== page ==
We do know that when she heard her husband had died in battle, “she mourned for him” (v. 26) What were her true feelings? Was she heartbroken or relieved? Was her grief genuine or fake? Like most of her story, we don’t know what she felt but only know what she did, or what was done to her. She went through the prescribed grieving rituals for Uriah. Then, after the customary 7 days of mourning, David brought her to the palace (literally “sent and collected her), married her and she bore him a son. However,

2 Samuel 11: 27b the thing David had done displeased the Lord

“upset the Lord” (NET); “was evil in the sight of the Lord” (NASB)

As I studied this passage, this sentence is one of the strongest arguments for Bathsheba’s innocence. This sentence places the blame, the sin, the affair, solely on David; not David and Bathsheba. It does not say “Bathsheba displeased the Lord” but David alone. David alone took advantage and sinned against the Lord and he sinned against Bathsheba. We’re going to see that this is not the end of the story of Bathsheba. However one of the truths of we learn from her life is:

Truth: Sins against us are not the end of the story in the plans of God.

Many of us have been sinned against. In fact, all of us have been sinned against. When the disciples asked Jesus to teach them to pray, he gave a model of prayer that we call “The Lord’s Prayer.” Jesus knew we would sin and be sinned against, needing to receive and give forgiveness.

Luke 11:2-4 Our Father in heaven, hallowed be Your name, Your kingdom come, Your will be done on earth as it is in Heaven. Give us this day our daily bread, forgive us our sins, as we forgive those who sin against us

We sin and are sinned against. Let me just name a few examples of being sinned against: childhood or spousal abuse, desertions, rejections, abandonments, financial injustices, false accusations, all kinds of inequities, when life seems so unfair, so not what we expected.

Truth: Even when we are sinned against, our lives can be brought into the purposes of God for His good.

There are times, dark times, when we don’t see God, we don’t feel His purposes in our pain, but be assured; He is always working, always present, always active in ways we don’t understand or sense. Bathsheba must have felt sinned against. She was taken from her home by the king’s men to the palace. David had sex with her and sent her back home. She found herself pregnant by David, not her husband. An intentional crime against her husband made her a war widow. How unfair!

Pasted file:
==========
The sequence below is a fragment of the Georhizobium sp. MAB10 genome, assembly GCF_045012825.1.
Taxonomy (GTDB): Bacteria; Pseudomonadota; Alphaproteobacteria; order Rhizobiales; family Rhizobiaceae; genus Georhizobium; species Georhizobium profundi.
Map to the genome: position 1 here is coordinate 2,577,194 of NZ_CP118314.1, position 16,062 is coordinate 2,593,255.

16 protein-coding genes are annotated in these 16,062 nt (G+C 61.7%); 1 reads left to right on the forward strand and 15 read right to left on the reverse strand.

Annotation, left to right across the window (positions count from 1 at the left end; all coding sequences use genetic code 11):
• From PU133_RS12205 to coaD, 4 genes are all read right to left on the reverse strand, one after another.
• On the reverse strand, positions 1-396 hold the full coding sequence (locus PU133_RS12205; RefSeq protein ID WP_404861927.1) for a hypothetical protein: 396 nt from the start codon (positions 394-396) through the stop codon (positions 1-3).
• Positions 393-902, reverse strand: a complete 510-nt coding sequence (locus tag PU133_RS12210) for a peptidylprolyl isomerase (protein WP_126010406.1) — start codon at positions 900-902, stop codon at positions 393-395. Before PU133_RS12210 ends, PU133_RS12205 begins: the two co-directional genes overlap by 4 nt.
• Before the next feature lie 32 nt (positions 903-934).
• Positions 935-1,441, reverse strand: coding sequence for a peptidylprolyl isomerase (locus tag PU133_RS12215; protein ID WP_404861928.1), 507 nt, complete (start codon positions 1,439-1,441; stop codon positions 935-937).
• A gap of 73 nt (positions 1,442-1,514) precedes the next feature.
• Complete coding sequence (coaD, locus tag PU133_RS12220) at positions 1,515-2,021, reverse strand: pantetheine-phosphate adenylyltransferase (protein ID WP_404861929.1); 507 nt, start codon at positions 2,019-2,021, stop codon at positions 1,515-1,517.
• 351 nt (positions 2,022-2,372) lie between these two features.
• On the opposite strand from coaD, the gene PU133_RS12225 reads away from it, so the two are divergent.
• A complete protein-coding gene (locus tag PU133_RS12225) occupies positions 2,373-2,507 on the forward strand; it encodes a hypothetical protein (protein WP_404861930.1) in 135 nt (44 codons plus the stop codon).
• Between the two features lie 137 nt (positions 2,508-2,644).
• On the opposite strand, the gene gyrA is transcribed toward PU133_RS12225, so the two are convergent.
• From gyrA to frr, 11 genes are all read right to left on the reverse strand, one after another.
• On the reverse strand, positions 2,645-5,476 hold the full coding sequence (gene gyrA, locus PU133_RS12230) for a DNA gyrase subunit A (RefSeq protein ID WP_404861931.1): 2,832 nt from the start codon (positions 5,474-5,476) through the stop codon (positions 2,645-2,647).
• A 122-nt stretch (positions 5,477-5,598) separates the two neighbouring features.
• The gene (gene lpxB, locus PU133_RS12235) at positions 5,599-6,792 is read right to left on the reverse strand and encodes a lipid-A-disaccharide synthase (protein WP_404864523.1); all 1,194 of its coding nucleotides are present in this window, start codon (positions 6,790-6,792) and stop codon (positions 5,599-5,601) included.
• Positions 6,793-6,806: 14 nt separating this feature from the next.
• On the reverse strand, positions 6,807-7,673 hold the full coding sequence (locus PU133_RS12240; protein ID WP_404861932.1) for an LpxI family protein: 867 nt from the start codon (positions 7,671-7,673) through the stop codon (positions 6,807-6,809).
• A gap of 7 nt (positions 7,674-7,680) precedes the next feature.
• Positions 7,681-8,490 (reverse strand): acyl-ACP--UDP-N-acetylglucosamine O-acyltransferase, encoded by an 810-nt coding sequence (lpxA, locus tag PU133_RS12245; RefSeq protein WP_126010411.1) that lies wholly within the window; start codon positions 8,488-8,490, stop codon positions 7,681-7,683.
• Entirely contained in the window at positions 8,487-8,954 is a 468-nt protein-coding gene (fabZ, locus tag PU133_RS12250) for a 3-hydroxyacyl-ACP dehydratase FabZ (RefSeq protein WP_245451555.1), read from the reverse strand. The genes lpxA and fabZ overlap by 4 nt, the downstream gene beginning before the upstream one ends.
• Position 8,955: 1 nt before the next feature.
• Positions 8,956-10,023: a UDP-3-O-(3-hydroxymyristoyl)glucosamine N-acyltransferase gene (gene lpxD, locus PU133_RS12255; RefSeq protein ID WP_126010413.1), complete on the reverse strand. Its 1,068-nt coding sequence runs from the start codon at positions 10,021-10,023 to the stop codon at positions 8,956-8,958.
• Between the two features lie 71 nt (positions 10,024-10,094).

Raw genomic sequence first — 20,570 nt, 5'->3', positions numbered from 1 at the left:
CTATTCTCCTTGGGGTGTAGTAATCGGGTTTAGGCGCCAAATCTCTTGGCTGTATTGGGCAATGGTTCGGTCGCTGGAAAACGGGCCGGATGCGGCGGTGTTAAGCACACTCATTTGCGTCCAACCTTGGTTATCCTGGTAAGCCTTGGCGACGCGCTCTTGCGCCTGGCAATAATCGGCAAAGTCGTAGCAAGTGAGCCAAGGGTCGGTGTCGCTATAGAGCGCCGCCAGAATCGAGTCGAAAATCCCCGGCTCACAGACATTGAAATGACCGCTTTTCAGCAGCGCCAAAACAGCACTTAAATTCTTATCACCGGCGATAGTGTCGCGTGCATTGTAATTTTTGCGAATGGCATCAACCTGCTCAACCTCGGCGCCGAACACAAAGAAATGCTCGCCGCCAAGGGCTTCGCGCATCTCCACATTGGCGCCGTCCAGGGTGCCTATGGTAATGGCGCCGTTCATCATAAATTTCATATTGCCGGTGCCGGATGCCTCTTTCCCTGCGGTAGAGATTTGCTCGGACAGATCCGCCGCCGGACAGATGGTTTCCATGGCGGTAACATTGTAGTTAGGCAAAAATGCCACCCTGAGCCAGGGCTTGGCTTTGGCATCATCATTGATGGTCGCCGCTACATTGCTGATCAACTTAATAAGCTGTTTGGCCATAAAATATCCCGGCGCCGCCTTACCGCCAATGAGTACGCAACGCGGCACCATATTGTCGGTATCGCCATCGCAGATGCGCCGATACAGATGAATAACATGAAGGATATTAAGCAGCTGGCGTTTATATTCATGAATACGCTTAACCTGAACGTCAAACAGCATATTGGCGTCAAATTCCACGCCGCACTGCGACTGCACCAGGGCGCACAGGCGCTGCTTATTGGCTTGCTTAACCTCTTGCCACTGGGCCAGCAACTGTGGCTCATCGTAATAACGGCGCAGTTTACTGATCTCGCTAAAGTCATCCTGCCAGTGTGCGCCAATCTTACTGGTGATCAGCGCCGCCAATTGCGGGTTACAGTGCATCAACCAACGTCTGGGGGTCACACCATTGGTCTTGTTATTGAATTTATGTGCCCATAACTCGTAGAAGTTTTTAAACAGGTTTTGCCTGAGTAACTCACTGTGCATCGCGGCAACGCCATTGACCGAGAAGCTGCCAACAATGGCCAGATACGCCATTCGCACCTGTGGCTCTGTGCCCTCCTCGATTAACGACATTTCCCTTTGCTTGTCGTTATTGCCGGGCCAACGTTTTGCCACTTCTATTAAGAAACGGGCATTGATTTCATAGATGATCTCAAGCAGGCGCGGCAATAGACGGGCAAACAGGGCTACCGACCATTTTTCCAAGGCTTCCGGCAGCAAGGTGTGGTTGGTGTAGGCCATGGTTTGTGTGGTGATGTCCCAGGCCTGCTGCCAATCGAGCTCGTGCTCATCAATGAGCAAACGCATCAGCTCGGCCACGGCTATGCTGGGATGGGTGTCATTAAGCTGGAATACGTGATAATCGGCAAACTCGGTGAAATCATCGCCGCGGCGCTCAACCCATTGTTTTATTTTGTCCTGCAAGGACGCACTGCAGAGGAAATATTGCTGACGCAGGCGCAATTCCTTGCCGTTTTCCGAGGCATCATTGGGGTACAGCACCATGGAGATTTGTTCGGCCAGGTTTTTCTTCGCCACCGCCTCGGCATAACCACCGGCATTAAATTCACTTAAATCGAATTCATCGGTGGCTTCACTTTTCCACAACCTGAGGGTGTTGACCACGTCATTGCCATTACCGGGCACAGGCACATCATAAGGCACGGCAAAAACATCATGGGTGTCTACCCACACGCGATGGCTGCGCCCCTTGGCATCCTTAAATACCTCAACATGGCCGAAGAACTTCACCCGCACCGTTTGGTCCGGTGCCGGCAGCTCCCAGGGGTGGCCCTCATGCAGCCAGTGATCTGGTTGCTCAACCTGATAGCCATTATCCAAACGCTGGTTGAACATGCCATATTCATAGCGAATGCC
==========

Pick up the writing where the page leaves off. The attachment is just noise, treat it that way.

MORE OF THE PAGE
Do you know the old saying “It takes two to tango?” Sometimes with sin, it’s only One. Only one person sins and yet, the other also reaps the consequences.


I remember several years ago I was sitting in a large auditorium listening to a message on this topic: when we are sinned against. Next to me was a very good friend and neighbor who I had known for years. Her husband had left her and was in the process of divorcing her and remarrying. When the speaker said something like “Sometimes there is only one at fault, only one to blame for what happens in relationships” my friend starting crying, and I did too. She was like Bathsheba, not perfect, but the one who was sinned against.

The Good News here is that sins against us are not the end of the story. God is going to confront David about his sin. Yes, there are difficult, painful consequences to his sin and Bathsheba will suffer too, but God is working out His purposes, His plans for good. We will see that as we read on.

III. Marriage And Children ( 2 Samuel 12:1-25)

A. Confrontation And Consequences

Life in the palace seems calm for a season. David and Bathsheba are married. Their son is born and all is peaceful until Nathan the prophet shows up with a message from God. He tells David a parable that appeals to his heart as a shepherd and king.

2 Samuel 12:4 This rich man had lots of lambs but he stole a precious little lamb from a poor man and cooked it for his house guest.

David was righteously upset with the rich man until Nathan said to him You are the man, although you’re not going to die, your baby will (12:7) This breaks David’s heart and he confesses

2 Samuel 12:13 I have sinned against the Lord

The baby does get sick and David pleads, prays, fasts and for 7 days he was pleading with God to save the life of his son. I imagine Bathsheba was probably holding that baby in her arms and praying too, staying up all night, rocking and loving this little one. Have you been there with a sick child? Or a precious animal? Do you know how she must have felt?